A Texas anesthesiologist was arrested and charged on Thursday with tampering with a consumer product and intentionally adulterating drugs when he added drugs into the IV drips he used that may have caused cardiac arrests to multiple patients.

Dr. Raynaldo Rivera Ortiz Jr., a 59-year-old anesthesiologist whose license was suspended a week earlier, was arrested for tampering with the IV drips used in surgeries and adding, among other drugs, bupivacaine to it, which directly caused the death of his colleague Melanie Kaspar when she used one of the IV drips to rehydrate herself, according to the Daily Beast.

Ortiz, who has faced disciplinary inquiries regarding his practices as recently as May, has had over 10 surgeries between May and August of this year where patients developed cardiac emergencies during or after “otherwise unremarkable surgeries,” the DOJ reported.

Ortiz would reportedly put his own IV bags in the stainless steel bag warmers of other surgeries that had cardiac arrests or emergencies, with surveillance video showing him doing so during one of the surgeries that had complications during it.

“Our complaint alleges this defendant surreptitiously injected heart-stopping drugs into patient IV bags, decimating the Hippocratic oath,” U.S. Attorney Chad E. Meacham said.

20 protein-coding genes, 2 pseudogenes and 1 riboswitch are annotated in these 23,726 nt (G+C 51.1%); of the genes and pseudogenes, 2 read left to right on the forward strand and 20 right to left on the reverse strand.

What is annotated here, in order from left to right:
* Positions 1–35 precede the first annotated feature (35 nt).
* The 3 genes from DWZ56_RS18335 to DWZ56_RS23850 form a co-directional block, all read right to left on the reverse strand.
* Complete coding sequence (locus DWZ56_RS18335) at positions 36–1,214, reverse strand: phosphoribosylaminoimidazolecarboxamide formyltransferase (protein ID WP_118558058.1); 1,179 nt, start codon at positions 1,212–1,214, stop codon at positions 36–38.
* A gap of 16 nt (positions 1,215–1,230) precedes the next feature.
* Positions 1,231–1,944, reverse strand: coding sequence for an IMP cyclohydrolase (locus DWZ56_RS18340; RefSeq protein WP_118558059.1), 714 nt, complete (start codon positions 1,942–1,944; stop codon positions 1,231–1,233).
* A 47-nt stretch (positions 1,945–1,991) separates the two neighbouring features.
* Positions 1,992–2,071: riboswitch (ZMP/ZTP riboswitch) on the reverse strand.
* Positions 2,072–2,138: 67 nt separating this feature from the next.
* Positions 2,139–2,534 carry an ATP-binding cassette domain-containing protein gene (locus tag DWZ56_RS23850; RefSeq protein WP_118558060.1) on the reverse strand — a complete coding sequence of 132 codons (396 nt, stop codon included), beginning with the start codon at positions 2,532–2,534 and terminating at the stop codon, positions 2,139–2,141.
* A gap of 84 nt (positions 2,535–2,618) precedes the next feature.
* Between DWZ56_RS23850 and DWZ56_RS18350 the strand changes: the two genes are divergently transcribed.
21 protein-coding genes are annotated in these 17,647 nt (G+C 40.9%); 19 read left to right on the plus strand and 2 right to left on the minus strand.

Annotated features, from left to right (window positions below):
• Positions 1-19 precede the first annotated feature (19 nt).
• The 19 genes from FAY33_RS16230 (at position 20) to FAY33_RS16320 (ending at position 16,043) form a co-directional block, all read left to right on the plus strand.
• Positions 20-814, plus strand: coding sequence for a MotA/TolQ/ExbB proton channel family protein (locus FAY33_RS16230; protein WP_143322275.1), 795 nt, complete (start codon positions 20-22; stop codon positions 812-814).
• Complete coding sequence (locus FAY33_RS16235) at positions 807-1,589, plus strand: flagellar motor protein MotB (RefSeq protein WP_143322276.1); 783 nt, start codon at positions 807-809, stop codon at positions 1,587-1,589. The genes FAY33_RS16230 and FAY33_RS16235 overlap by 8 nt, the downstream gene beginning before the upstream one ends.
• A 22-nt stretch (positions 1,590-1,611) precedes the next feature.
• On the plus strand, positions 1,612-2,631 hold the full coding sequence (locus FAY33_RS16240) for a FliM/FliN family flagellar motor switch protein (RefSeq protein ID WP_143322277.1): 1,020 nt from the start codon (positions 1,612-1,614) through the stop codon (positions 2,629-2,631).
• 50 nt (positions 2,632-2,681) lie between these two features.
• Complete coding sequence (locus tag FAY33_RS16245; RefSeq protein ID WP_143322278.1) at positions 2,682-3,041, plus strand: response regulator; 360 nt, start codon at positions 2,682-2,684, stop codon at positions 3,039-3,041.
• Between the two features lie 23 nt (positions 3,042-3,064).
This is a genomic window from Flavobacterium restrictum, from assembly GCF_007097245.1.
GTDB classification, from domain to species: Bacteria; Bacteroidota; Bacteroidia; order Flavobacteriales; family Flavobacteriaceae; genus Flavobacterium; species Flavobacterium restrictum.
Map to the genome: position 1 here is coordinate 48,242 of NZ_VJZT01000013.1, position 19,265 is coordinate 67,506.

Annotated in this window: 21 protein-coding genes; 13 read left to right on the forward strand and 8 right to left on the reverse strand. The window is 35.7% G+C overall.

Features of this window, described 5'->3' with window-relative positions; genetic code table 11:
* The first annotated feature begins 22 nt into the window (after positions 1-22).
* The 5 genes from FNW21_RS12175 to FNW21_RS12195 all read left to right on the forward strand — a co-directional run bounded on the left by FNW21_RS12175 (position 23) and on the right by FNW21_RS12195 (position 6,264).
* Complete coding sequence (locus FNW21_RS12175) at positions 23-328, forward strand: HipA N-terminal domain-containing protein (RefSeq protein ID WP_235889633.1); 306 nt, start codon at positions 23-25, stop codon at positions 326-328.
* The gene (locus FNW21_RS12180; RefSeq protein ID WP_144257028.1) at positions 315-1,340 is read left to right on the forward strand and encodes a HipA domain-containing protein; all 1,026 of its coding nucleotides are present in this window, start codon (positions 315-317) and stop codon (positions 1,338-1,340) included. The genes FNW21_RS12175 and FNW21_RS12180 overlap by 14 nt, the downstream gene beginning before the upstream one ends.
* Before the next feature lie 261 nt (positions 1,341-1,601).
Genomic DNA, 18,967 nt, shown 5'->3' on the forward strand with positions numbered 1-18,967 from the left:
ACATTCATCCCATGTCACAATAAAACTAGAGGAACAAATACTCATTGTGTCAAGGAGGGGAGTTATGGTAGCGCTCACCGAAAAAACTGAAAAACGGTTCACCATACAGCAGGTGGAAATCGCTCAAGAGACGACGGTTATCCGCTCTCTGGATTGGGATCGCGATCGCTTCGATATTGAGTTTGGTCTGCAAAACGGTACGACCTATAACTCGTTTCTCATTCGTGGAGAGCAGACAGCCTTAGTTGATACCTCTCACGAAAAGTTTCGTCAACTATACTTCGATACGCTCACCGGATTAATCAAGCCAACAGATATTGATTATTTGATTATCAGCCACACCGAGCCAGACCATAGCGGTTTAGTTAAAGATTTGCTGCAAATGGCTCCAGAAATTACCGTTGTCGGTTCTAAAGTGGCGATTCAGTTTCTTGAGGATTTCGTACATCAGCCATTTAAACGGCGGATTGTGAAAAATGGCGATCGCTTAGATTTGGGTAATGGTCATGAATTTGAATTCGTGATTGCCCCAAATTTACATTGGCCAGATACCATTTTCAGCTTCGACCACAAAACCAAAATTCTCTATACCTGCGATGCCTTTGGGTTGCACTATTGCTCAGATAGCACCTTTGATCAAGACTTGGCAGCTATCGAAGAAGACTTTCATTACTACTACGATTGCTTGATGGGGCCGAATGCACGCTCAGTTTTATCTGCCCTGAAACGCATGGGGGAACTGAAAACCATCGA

“A single incident of seemingly intentional patient harm would be disconcerting; multiple incidents are truly disturbing. At this point, however, we believe that the problem is limited to one individual, who is currently behind bars. We will work tirelessly to hold him accountable. In the meantime, it is safe to undergo anesthesia in Dallas.”

Among the drugs that were found within the supposedly-tampered IV bags were epinephrine, bupivacaine, and lidocaine. Melanie Kaspar reportedly suffered from a lethal dose of bupivacaine when she drank a tampered IV bag to relieve herself of her dehydration.

Ortiz’s history of disciplinary inquiries includes a 2018 incident where he was reprimanded for not reporting a conviction after he shot his neighbor’s dog in the chest; in some disciplinary filings, Ortiz has been described as someone with a “history of violence against women.”

“The safety of the nation’s pharmaceutical supply is critically important,” Principal Deputy Assistant Attorney General Brian M. Boynton said. “The Department will vigorously prosecute this case consistent with the evidence gathered by our law enforcement partners.”

Ortiz could be sentenced to life in prison if convicted of the charges.

A doctor was charged and arrested on Thursday after he was found to have been putting drugs in IV bags, one of which caused the death of a colleague of his. This is a representational image. insung yoon/Unsplash.

© 2024 Latin Times. All rights reserved. Do not reproduce without permission.